PETA have been involved in animal rights activism for decades and should be well aware of the potential risks – this whole strategy comes down to the harassment of scientists and their families to scare them from conducting important biomedical research. Indeed, a statement by PETA’s Alka Chandna to Science Insider that “If I had a neighbor who was doing this, I would want to know about it…It’s similar to having a sexual predator in your neighborhood.” suggests that harassment and intimidation is exactly what PETA have in mind. It becomes all the more sinister when you remember PETA’s record in glorifying and encouraging violence, and supporting violent animal rights extremists.

As Speaking of Research member Prof. David Jentsch noted in his comments to Science Insider:

PETA’s arguments about the value of the science fails on its merits, so they resort to these deeply personal attacks. We’re seeing more of these types of tactics across the animal rights movement. They’re essentially saying to scientists, ‘We know where you live.’

Is this what PETA want?

Is this what PETA want?

So will PETA’s approach succeed? The fact is that very few of the scientists targeted by PETA or other animal rights extremists have ever given up their research, and for some – and David Jentsch himself is a good example – being targeted has prompted them to become vocal advocates for animal research, which one suspects is not the result the animal rights groups intended.

It’s also worth noting that on previous occasions where animal rights extremists have targeted the neighbors of scientists on this way, they have responded with displays of support for the scientist and their family. We expect that this time will be no different (especially as PETA are hardly the most trusted of organizations).

It seems unlikely that Collins will be cowed by PETA’s tactics, after all as a researcher who has spoken up in favour of human embryonic stem cell research when it was under threat, and who as NIH Director frequently has to deal the demands of wilfully ignorant and frequently obnoxious politicians, he has probably developed quite a thick skin.

Indeed, during a discussion of the NIH’s flagship BRAIN Initiative at the Society for Neuroscience meeting last month Collins was asked directly about non-human primate research, and responded by acknowledging the need for non-human primate research in the BRAIN Initiative and the need for continued outreach to the public on the importance of animals in advancing biomedical research.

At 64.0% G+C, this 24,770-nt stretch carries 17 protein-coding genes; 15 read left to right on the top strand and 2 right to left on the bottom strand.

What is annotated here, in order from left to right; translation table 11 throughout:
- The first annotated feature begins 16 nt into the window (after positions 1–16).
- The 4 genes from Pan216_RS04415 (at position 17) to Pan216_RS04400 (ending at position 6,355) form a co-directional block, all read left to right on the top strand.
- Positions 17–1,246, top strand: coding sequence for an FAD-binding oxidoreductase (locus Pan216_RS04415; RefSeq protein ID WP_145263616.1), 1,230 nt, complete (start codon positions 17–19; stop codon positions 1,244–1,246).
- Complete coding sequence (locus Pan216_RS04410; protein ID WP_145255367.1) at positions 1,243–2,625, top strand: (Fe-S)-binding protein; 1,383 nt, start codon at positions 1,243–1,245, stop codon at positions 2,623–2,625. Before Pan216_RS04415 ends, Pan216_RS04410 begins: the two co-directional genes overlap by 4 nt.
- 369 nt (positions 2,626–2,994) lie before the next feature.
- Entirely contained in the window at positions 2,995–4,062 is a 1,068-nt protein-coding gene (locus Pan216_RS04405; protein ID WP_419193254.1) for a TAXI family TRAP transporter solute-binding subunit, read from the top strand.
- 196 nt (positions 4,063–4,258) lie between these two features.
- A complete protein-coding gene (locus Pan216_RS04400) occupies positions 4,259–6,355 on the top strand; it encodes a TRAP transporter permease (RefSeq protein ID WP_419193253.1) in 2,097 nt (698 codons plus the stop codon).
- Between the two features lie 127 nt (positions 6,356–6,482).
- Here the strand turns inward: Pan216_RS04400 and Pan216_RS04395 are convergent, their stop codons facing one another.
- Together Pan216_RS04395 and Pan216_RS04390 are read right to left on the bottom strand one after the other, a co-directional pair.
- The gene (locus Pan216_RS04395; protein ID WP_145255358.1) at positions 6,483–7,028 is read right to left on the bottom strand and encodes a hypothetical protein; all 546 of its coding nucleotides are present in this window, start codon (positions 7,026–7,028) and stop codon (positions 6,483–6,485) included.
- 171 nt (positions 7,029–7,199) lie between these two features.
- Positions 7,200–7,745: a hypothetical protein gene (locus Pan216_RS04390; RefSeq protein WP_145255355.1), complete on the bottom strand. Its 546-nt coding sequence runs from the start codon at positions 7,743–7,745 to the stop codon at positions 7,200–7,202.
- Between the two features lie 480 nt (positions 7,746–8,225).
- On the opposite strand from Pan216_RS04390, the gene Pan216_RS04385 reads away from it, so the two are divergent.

Some commentators have suggested a connection between the PETA campaign and yesterday’s announcement by the NIH that it has decided to retire all its remaining research chimpanzees. While some may be tempted to think this, it seems unlikely to be the case. As several researchers noted in the Nature News article reporting the NIH decision, there are still some question marks over the NIH’s decision. In particular how the NIH will ensure that the conditions in which the chimps are retired to meet the high welfare standards of current NIH facilities, and how it will affect valuable non-invasive neurocognitive, genomic, and behavioural research that most sanctuaries do not have the facilities to support, is still far from clear.

However, it is also readily apparent that this decision was driven by the fast decreasing use of chimps in biomedical research over the past 5 years, and in particular the US Fish and Wildlife Service’s recent decision to give research chimps endangered species protection, which prevents any invasive biomedical research that doesn’t benefit wild chimpanzee populations, a ruling that arguably made supporting even a small research chimp colony unviable for the NIH. PETA’s most recent harassment campaign is unlikely to have had much – if any – affect on the NIH’s decision making.

Francis Collins

The situation is very different for other non-human primate species, which continue to play a crucial role in many areas of NIH-funded research. Francis Collins himself noted this  in the official statement on the decision to no longer support chimpanzee research, when he concluded by writing:

These decisions are specific to chimpanzees. Research with other non-human primates will continue to be valued, supported, and conducted by the NIH.

Speaking of Research applauds Francis Collins’ continued support for non-human primate research, and his refusal to concede to PETA’s attempts to bully him into a decision that would do serious damage to the NIH’s status a world leader in biomedical research, and indeed to progress against a wide range of devastating diseases.